Anyway, generally speaking it’s an extremely rewarding and gratifying pursuit, one which enables you to share a part of yourself with the world and the response has been extremely humbling. The kind things people say make such a big difference. Because of the exposure that Tumblr has given my work, the realisation of the shear number of people who have seen my work, and the few who have enjoyed it, then the even smaller few who follow what I do, to the tiny minority who are really affected by it. I think any artist gets a huge kick out of knowing that. It’s completely crazy to be able to do that.
What have you learnt from making art?
It’s changed the way I approach life completely, it’s changed the way my brain works, it’s altered the way I learn and the way I reason, that’s just an inevitable result of spending so much time on something - I’ve grown into a mindset.
It’s also the first time I’ve wanted something badly. I really want to create beautiful and interesting things, and I want to succeed in achieving the ambitions I have set out for myself. That involves pressure and hope and patience and set backs and aspirational realism (which can be bleak), and that can make you feel quite vulnerable, but it also means I’ve learnt what it’s like to experience those things, and what it is to care about your work and to be proud of what you put out to the world. That was never a concern for me during my formative years. It’s taught me to care more.
The other thing, and it’s something I’ve always been pretty good at anyway, is to just be yourself and trust who you are and what you do and see value in it. Perfection is unattainable. Uniqueness should be revelled in. Your flaws give you character, and character is good. I’ve also learnt to limit this kind of rhetoric to the occasional written interview as to avoid everybody you know realising that you definitely are a completely self-centred pretentious dick!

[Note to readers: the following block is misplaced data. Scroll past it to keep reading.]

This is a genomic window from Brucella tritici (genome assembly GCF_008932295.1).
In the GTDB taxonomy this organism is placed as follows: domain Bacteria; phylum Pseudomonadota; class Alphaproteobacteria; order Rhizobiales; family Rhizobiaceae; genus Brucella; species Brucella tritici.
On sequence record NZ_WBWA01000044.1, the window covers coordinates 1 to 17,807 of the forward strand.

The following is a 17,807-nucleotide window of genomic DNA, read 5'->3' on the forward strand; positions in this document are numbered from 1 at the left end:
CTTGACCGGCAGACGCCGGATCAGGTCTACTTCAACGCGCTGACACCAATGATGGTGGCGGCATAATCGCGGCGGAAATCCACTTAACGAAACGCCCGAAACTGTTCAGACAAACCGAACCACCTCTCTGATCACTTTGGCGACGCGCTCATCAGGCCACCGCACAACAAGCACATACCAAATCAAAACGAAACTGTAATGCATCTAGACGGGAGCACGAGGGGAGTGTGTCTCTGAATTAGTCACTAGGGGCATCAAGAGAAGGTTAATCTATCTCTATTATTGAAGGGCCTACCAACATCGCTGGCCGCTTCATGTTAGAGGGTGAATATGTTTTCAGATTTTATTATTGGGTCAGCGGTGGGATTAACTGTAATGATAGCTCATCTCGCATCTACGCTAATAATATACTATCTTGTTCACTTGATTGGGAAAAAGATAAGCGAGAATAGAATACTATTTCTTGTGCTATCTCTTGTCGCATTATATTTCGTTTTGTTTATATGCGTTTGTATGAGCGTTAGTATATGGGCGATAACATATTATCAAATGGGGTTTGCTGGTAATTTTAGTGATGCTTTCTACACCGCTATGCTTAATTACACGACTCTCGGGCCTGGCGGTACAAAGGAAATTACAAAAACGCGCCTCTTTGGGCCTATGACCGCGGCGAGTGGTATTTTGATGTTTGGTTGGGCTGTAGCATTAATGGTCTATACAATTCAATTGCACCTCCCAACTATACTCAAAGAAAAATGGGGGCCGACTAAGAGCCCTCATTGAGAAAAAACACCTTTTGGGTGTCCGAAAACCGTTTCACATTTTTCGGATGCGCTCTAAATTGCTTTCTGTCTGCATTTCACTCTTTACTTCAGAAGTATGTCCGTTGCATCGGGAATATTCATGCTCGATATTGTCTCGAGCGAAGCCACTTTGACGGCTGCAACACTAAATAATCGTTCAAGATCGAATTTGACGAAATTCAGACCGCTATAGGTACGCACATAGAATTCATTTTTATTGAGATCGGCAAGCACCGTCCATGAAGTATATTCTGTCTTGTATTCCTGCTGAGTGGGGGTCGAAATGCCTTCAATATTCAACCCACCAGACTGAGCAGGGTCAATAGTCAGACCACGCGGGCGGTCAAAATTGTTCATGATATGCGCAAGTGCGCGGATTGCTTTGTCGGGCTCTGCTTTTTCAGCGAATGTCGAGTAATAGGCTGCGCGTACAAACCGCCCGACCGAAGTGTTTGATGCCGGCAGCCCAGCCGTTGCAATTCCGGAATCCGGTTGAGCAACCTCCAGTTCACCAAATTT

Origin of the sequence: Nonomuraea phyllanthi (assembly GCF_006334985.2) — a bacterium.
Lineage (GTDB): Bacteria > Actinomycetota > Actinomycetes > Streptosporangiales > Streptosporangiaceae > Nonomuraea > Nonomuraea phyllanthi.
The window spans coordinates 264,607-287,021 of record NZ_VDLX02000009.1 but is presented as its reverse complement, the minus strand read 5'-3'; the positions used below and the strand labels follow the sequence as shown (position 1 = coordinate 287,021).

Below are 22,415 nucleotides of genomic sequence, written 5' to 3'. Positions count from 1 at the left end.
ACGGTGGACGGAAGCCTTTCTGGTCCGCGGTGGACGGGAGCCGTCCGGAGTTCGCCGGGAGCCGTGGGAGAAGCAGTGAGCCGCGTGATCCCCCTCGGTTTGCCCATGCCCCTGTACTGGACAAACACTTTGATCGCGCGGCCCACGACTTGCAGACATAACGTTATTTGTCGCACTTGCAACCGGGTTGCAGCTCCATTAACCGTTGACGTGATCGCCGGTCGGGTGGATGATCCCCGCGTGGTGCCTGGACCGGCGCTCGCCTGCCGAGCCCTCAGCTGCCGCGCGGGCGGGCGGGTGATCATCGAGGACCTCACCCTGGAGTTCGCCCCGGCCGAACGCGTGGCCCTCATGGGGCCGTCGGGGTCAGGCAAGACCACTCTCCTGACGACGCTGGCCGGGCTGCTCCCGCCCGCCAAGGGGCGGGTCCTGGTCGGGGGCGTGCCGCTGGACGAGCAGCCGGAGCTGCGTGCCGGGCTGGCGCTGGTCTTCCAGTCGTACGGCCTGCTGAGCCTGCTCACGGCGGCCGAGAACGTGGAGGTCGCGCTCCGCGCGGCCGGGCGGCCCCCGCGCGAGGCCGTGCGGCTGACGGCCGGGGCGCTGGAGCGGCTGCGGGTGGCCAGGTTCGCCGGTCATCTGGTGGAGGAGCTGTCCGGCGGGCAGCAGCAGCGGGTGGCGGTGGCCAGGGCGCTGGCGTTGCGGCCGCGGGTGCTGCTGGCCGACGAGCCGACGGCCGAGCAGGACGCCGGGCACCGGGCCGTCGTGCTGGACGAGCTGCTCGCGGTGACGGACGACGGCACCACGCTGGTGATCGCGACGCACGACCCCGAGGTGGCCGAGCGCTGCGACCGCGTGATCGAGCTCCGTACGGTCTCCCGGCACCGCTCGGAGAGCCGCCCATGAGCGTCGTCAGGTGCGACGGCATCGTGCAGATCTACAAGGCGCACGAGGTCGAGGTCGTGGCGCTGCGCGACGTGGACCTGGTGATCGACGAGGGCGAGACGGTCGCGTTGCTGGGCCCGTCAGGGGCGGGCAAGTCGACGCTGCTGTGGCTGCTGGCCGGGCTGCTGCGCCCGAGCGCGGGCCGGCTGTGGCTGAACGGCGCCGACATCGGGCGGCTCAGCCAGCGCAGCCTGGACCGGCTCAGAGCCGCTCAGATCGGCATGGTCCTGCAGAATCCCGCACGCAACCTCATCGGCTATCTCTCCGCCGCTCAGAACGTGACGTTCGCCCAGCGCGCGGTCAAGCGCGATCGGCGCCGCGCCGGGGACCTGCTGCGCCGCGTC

Do you have a favourite piece from what you've created?
There’s a few that come to mind. I tend to favour my most recent work which is probably a good thing. There’s a piece in particular that I have on my wall that is probably the best thing I’ve ever made. It’s not online like a lot of my work and the piece was only exhibited for a couple of weeks in London. I never managed to come up with a name for it and I’m not going to show it to you so you’ll just have to take my word for it. It’s really nice! It’s actually going to be used as part of the artwork for an LP design I am working on for Ninja Tune records - which I am very excited about - so you might get to see it someday soon.
You've done some cover artwork in the past, who would you like to create cover art for in the future?
There are too many people to name because I love music more than everything else that goes on around me, but I guess there’s some artists who I really love and feel like my work would lend itself well to their sound. Julianna Barwick would be one. Her last record was so beautiful. 65daysofstatic, Joanna Newsom, Petar Dundov, Four Tet, Mark McGuire, Grimes, William Tyler, Holy Other, Balam Acab, fuck, literally anybody on Tri-Angle Records, Dead Oceans, Warp. I’d LOVE to do something for Erased Tapes - I think they have a very unique approach to the visual aspect of music art. I just want to work on as many cool projects as I can before I die! It’s where I want my art to exist.
You're a self-confessed music lover, so how does music play a role in your creative process?
Music is so magical, it has this emotive power that other art forms can’t quite reach in my opinion. One brief moment of a song can change your entire mental state. It just inspires me to live. I barely go an hour in a day without listening to music. The idea of working in silence does not appeal to me at all, the idea of living without music seems pretty awful. I think music helps to focus my brain, I tend to be a bit overactive. If my mind was a TV set then I would probably have about 5 or 6 channels. There has to be something on air pretty much all the time on all of these - music or sound can takeover a whole station without my input. That enables me to focus on something else. I don’t know, that probably sounds crazy - I just love music.
Do you have a clear vision of how you want your work to turn out or is it more of an unplanned process?
Occasionally yes. I think a lot of cool art comes out of happy coincidences and mistakes and randomness. I think a good way to sum up the way I work is that favourite piece I mentioned earlier, the other day I finally worked out the genesis of the artwork but couldn’t remember at all how I ended up making it. I’m not somebody who can imagine this great piece of work and bring it to life, I tend to create the right circumstances for interesting things to occur and roll with it until there’s something good at the end.
What are you plans, art wise, for the future?
Divide and conquer. Keep making things. Keep moving forward… and one day have my own record label!
You can find more of Hardwicke's work here.